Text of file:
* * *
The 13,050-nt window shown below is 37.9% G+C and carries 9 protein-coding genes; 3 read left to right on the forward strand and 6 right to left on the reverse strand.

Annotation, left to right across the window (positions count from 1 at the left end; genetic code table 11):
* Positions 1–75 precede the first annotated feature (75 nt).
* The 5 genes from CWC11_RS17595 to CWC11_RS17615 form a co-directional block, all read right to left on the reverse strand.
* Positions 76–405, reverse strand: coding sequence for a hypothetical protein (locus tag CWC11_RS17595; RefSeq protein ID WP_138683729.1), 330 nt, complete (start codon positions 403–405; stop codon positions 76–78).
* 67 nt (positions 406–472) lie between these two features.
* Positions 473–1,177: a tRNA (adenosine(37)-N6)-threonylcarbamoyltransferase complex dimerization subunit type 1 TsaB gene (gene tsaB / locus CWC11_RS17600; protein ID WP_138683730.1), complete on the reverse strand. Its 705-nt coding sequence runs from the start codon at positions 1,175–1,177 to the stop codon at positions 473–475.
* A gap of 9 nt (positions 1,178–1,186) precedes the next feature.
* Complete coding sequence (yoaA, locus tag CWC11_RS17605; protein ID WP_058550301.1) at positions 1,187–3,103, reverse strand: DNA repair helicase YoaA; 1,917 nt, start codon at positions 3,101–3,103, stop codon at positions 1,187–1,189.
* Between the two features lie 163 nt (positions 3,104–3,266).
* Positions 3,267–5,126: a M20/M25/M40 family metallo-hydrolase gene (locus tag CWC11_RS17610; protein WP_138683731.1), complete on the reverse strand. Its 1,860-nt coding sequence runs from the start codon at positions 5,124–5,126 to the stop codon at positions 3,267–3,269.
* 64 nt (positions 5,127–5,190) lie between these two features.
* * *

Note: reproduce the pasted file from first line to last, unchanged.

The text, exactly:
The 13,050-nt window shown below is 37.9% G+C and carries 9 protein-coding genes; 3 read left to right on the forward strand and 6 right to left on the reverse strand.

Annotation, left to right across the window (positions count from 1 at the left end; genetic code table 11):
* Positions 1–75 precede the first annotated feature (75 nt).
* The 5 genes from CWC11_RS17595 to CWC11_RS17615 form a co-directional block, all read right to left on the reverse strand.
* Positions 76–405, reverse strand: coding sequence for a hypothetical protein (locus tag CWC11_RS17595; RefSeq protein ID WP_138683729.1), 330 nt, complete (start codon positions 403–405; stop codon positions 76–78).
* 67 nt (positions 406–472) lie between these two features.
* Positions 473–1,177: a tRNA (adenosine(37)-N6)-threonylcarbamoyltransferase complex dimerization subunit type 1 TsaB gene (gene tsaB / locus CWC11_RS17600; protein ID WP_138683730.1), complete on the reverse strand. Its 705-nt coding sequence runs from the start codon at positions 1,175–1,177 to the stop codon at positions 473–475.
* A gap of 9 nt (positions 1,178–1,186) precedes the next feature.
* Complete coding sequence (yoaA, locus tag CWC11_RS17605; protein ID WP_058550301.1) at positions 1,187–3,103, reverse strand: DNA repair helicase YoaA; 1,917 nt, start codon at positions 3,101–3,103, stop codon at positions 1,187–1,189.
* Between the two features lie 163 nt (positions 3,104–3,266).
* Positions 3,267–5,126: a M20/M25/M40 family metallo-hydrolase gene (locus tag CWC11_RS17610; protein WP_138683731.1), complete on the reverse strand. Its 1,860-nt coding sequence runs from the start codon at positions 5,124–5,126 to the stop codon at positions 3,267–3,269.
* 64 nt (positions 5,127–5,190) lie between these two features.